Recently, we’ve been receiving inquiries from our clients around the world on the length of surveys. With increasing numbers of respondents accessing surveys via mobile devices, one of the key questions is how long is too long on a mobile device? To address this question Lightspeed GMI has conducted research in Australia, China, India, and the United States.
If you’re anything like me, you’re reaching for your mobile device as soon as the commercial break hits to answer a text, email, or simply refresh social media apps to see the latest and greatest. Well guess what, you are the most important part of how custom content works for sports advertising.
The rapid shift in survey data collection to mobile devices has caused researchers to scramble to ensure that surveys are compatible with these collection modes and that trends are not impacted. The focus of attention has been to find ways to simplify and shorten surveys so that they work reasonably well on a mobile device. What has been lost in this transition is that mobile devices offer new ways for us to provide input that may be more suitable than reading questions and typing answers.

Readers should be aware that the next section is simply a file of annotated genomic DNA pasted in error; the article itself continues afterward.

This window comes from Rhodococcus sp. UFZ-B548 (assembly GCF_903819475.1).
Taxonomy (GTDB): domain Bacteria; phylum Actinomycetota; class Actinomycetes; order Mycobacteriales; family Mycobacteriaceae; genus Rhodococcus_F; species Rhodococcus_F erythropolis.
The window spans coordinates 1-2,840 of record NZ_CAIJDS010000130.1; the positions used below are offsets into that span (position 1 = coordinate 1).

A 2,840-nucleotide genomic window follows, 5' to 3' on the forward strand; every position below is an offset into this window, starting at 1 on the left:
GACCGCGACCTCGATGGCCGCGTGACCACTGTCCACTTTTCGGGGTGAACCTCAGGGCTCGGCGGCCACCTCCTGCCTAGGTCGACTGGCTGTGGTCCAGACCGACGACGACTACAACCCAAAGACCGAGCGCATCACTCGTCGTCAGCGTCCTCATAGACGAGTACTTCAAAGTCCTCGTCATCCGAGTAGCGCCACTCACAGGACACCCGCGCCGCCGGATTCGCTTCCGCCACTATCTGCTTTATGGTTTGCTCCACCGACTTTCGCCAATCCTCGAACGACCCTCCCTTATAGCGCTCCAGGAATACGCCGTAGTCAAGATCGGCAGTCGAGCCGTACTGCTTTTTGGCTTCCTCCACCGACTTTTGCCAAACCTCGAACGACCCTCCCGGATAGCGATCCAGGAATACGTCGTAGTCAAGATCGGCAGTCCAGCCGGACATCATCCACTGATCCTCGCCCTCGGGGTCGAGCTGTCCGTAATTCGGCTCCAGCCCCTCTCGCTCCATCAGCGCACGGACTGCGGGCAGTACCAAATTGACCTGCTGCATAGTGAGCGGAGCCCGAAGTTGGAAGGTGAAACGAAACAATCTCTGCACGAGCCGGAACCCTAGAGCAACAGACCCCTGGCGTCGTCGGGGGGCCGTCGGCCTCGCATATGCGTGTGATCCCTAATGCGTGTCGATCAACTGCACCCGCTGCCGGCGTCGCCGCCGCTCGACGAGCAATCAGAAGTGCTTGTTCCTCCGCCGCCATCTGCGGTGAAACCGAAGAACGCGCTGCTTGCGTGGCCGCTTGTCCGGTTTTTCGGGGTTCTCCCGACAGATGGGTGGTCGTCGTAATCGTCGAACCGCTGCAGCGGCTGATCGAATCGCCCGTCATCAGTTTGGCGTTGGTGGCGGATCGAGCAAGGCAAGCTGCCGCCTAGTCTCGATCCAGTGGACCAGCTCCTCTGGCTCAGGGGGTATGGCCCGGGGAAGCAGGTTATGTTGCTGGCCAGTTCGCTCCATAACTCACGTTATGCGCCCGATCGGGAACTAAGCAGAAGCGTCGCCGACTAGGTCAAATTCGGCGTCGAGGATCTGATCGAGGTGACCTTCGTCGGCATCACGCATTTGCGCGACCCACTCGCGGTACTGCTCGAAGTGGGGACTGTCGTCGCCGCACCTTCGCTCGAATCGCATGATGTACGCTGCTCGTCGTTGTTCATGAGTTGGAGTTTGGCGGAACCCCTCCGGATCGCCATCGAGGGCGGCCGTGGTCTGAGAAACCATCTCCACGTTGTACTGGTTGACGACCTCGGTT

In previous years, I attended Research and Results in Munich as a guest. This year, I was happy to present The Art of Bonsai Survey Design, one of many award winning papers from Jon Puleston, for Lightspeed GMI. The free entrance makes it possible for every market researcher to gain information and industry insights at Research & Results. And, every year it becomes more international, not just the exhibitors -- some lectures were presented in English with the option to wear a headphone and listen in German.
Last week, Forbes reported that Halloween spending in the US is expected to be around $11.3 billion this year. With that kind of skin in the zombie game, we decided to turn to the Lightspeed GMI Mobile Panel for a pulse check on what tricks (and treats) consumers have up their sleeves for Halloween 2014.
According to change management theory (Burke, 2014) the nature of change can be either evolutionary or revolutionary. Evolutionary change consists of incremental changes and doesn’t necessarily change the whole structure or system. Revolutionary change is more radical and is often described as a jolt to the entire system.